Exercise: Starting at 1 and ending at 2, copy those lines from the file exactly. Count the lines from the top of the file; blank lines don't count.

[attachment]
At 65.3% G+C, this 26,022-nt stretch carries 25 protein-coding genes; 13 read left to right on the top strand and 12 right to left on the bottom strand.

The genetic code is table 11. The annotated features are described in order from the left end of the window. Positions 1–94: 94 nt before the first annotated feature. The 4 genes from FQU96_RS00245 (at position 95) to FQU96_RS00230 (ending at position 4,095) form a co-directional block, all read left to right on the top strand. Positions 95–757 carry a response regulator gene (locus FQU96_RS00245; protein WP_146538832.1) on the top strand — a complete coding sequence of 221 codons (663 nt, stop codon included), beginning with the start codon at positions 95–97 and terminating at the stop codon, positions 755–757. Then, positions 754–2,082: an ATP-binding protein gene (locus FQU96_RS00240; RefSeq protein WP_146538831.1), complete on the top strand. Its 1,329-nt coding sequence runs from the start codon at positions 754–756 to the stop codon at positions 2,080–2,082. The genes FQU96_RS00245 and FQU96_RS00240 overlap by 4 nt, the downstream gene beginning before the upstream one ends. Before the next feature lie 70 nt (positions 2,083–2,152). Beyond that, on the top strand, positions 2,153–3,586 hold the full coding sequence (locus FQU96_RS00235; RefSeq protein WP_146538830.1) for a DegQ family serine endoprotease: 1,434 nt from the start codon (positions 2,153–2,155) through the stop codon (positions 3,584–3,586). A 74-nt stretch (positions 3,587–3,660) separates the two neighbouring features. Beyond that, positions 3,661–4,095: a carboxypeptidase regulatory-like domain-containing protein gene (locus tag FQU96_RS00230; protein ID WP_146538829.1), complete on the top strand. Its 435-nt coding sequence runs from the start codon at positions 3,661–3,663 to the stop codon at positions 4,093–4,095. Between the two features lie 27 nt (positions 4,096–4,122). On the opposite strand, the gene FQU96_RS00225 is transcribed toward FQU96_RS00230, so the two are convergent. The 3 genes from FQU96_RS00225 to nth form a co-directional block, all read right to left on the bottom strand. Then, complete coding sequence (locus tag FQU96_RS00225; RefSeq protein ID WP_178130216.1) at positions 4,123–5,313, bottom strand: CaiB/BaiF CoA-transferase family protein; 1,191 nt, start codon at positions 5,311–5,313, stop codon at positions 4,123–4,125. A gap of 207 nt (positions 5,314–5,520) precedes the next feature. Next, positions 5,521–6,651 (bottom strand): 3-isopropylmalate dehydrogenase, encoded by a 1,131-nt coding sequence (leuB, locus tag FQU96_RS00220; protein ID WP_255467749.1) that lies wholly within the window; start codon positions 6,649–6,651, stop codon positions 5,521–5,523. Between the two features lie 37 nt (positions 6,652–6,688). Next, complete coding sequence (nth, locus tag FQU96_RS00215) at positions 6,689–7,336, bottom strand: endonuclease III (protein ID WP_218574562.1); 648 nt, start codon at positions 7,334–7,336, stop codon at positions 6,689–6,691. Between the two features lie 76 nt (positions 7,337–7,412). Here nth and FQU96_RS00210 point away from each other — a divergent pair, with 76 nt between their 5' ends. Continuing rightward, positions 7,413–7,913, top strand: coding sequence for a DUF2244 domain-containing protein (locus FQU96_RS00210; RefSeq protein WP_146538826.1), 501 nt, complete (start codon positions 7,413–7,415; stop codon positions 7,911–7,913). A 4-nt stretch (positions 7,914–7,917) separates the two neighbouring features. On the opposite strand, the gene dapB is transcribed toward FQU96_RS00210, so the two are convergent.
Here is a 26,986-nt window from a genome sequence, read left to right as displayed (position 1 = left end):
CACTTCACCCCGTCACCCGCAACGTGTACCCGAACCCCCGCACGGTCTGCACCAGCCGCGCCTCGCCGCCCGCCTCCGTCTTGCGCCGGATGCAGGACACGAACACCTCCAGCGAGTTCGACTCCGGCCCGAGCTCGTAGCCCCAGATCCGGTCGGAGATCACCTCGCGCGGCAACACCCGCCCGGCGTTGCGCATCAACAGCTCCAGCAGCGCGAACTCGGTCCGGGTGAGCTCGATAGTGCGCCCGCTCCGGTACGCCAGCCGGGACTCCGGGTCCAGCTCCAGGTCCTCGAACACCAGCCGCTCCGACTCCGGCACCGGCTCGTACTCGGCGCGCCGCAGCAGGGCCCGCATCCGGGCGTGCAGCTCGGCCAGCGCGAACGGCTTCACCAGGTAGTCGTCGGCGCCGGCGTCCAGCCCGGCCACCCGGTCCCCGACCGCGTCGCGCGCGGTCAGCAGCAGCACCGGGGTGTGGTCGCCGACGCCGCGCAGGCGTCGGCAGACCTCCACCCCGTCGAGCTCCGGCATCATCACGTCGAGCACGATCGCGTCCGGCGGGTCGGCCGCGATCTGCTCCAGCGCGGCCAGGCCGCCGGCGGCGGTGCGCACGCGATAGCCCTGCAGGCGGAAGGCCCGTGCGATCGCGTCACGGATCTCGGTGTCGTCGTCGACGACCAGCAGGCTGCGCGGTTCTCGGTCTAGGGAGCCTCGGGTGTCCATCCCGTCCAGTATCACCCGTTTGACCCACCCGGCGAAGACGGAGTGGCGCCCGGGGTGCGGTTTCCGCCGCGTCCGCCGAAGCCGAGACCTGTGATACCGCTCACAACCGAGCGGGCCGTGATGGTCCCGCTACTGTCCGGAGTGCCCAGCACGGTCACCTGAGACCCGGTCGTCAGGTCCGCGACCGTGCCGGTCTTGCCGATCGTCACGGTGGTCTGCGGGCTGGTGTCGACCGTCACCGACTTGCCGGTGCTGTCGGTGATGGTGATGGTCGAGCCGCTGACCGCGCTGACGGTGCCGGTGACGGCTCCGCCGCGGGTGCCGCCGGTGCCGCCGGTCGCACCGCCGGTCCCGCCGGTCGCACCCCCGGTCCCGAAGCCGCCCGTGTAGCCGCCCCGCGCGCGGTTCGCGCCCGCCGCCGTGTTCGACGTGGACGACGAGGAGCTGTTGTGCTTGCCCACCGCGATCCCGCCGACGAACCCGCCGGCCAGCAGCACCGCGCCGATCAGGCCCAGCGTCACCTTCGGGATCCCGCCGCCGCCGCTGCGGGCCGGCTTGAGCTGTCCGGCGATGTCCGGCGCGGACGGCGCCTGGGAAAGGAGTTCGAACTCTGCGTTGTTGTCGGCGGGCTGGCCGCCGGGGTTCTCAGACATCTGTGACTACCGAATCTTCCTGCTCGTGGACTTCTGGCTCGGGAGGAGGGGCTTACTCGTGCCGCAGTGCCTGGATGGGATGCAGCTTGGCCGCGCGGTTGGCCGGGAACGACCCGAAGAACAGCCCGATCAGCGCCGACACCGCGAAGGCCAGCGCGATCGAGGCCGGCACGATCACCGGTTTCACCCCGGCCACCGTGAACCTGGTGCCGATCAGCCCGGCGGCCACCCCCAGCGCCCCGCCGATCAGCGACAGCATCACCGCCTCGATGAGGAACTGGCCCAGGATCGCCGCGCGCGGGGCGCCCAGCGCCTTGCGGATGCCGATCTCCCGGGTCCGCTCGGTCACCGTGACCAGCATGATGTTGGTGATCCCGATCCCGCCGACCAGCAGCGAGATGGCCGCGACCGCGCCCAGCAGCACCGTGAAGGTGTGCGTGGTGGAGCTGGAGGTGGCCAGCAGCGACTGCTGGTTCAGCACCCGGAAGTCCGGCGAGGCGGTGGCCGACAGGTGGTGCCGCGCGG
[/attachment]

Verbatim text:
At 65.3% G+C, this 26,022-nt stretch carries 25 protein-coding genes; 13 read left to right on the top strand and 12 right to left on the bottom strand.

The genetic code is table 11. The annotated features are described in order from the left end of the window. Positions 1–94: 94 nt before the first annotated feature. The 4 genes from FQU96_RS00245 (at position 95) to FQU96_RS00230 (ending at position 4,095) form a co-directional block, all read left to right on the top strand. Positions 95–757 carry a response regulator gene (locus FQU96_RS00245; protein WP_146538832.1) on the top strand — a complete coding sequence of 221 codons (663 nt, stop codon included), beginning with the start codon at positions 95–97 and terminating at the stop codon, positions 755–757. Then, positions 754–2,082: an ATP-binding protein gene (locus FQU96_RS00240; RefSeq protein WP_146538831.1), complete on the top strand. Its 1,329-nt coding sequence runs from the start codon at positions 754–756 to the stop codon at positions 2,080–2,082. The genes FQU96_RS00245 and FQU96_RS00240 overlap by 4 nt, the downstream gene beginning before the upstream one ends. Before the next feature lie 70 nt (positions 2,083–2,152). Beyond that, on the top strand, positions 2,153–3,586 hold the full coding sequence (locus FQU96_RS00235; RefSeq protein WP_146538830.1) for a DegQ family serine endoprotease: 1,434 nt from the start codon (positions 2,153–2,155) through the stop codon (positions 3,584–3,586). A 74-nt stretch (positions 3,587–3,660) separates the two neighbouring features. Beyond that, positions 3,661–4,095: a carboxypeptidase regulatory-like domain-containing protein gene (locus tag FQU96_RS00230; protein ID WP_146538829.1), complete on the top strand. Its 435-nt coding sequence runs from the start codon at positions 3,661–3,663 to the stop codon at positions 4,093–4,095. Between the two features lie 27 nt (positions 4,096–4,122). On the opposite strand, the gene FQU96_RS00225 is transcribed toward FQU96_RS00230, so the two are convergent. The 3 genes from FQU96_RS00225 to nth form a co-directional block, all read right to left on the bottom strand. Then, complete coding sequence (locus tag FQU96_RS00225; RefSeq protein ID WP_178130216.1) at positions 4,123–5,313, bottom strand: CaiB/BaiF CoA-transferase family protein; 1,191 nt, start codon at positions 5,311–5,313, stop codon at positions 4,123–4,125. A gap of 207 nt (positions 5,314–5,520) precedes the next feature. Next, positions 5,521–6,651 (bottom strand): 3-isopropylmalate dehydrogenase, encoded by a 1,131-nt coding sequence (leuB, locus tag FQU96_RS00220; protein ID WP_255467749.1) that lies wholly within the window; start codon positions 6,649–6,651, stop codon positions 5,521–5,523. Between the two features lie 37 nt (positions 6,652–6,688). Next, complete coding sequence (nth, locus tag FQU96_RS00215) at positions 6,689–7,336, bottom strand: endonuclease III (protein ID WP_218574562.1); 648 nt, start codon at positions 7,334–7,336, stop codon at positions 6,689–6,691. Between the two features lie 76 nt (positions 7,337–7,412). Here nth and FQU96_RS00210 point away from each other — a divergent pair, with 76 nt between their 5' ends. Continuing rightward, positions 7,413–7,913, top strand: coding sequence for a DUF2244 domain-containing protein (locus FQU96_RS00210; RefSeq protein WP_146538826.1), 501 nt, complete (start codon positions 7,413–7,415; stop codon positions 7,911–7,913). A 4-nt stretch (positions 7,914–7,917) separates the two neighbouring features. On the opposite strand, the gene dapB is transcribed toward FQU96_RS00210, so the two are convergent.